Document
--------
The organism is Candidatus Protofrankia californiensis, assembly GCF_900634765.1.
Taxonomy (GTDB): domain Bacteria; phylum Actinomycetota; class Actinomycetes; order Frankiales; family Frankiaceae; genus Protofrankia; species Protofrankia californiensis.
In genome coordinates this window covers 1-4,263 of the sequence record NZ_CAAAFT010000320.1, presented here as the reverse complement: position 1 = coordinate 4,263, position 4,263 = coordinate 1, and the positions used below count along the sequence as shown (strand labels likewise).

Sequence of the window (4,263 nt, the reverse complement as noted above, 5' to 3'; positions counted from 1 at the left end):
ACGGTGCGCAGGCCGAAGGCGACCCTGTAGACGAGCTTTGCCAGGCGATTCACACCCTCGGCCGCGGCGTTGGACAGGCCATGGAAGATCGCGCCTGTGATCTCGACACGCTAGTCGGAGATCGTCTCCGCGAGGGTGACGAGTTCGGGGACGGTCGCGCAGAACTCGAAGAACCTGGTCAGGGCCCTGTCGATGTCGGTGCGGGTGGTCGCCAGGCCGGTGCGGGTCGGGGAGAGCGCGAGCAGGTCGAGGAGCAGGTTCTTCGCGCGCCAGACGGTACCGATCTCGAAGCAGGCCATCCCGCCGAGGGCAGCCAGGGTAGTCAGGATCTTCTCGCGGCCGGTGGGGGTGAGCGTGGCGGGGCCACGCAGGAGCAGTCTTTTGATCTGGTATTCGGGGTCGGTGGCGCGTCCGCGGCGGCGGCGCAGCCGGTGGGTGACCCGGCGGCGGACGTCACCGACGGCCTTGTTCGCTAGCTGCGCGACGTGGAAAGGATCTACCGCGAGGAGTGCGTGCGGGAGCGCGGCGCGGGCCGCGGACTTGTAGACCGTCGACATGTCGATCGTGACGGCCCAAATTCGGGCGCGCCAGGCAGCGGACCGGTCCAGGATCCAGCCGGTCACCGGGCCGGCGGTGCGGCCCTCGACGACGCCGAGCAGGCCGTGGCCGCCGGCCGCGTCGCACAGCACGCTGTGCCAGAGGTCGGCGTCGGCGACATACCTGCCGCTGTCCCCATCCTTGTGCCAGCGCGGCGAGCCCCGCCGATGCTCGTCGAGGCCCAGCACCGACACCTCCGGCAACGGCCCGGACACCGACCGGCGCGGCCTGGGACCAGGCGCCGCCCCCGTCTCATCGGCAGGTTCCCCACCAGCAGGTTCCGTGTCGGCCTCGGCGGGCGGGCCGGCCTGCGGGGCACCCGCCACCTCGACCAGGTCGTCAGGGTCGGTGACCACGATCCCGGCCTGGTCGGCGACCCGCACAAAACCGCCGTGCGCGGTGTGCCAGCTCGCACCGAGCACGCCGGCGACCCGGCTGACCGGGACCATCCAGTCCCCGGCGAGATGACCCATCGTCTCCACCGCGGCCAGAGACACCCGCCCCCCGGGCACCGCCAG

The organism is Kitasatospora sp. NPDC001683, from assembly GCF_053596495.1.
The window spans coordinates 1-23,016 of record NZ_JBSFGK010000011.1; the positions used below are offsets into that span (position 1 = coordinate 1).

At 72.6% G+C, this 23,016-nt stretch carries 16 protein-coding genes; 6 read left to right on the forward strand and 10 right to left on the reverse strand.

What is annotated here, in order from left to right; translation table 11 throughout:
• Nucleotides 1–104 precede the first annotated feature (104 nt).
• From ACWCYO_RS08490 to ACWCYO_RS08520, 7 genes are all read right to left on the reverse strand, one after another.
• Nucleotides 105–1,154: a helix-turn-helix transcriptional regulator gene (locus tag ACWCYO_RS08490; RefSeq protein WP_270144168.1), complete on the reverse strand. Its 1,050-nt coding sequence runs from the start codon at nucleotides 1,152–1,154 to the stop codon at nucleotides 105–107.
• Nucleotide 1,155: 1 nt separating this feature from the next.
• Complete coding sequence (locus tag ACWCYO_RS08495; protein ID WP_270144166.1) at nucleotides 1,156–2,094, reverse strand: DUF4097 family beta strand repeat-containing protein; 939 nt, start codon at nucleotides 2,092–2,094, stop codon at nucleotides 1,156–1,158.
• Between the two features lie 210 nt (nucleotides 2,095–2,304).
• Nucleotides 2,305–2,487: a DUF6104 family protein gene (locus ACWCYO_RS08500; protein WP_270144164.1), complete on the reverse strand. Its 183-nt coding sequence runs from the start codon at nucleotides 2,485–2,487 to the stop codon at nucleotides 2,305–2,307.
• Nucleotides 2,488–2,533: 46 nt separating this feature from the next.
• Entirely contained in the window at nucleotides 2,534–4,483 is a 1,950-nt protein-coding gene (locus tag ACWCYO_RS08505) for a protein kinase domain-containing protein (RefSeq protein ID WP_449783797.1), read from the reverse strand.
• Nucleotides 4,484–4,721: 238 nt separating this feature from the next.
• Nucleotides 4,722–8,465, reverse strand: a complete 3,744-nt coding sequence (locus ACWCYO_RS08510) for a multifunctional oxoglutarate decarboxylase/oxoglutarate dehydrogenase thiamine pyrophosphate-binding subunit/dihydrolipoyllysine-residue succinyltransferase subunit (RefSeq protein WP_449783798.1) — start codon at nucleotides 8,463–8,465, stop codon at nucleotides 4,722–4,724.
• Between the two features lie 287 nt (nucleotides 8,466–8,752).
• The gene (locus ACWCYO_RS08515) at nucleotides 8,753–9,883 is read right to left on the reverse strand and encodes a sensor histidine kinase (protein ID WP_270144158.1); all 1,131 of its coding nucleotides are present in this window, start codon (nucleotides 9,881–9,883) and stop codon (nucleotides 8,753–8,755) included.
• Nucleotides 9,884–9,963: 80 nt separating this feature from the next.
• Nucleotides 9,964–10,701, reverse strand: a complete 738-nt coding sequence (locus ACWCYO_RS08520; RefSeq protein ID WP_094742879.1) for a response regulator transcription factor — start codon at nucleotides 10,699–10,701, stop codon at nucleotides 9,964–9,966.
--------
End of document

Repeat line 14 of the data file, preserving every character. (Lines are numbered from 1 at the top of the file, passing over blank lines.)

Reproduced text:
• Complete coding sequence (locus tag ACWCYO_RS08495; protein ID WP_270144166.1) at nucleotides 1,156–2,094, reverse strand: DUF4097 family beta strand repeat-containing protein; 939 nt, start codon at nucleotides 2,092–2,094, stop codon at nucleotides 1,156–1,158.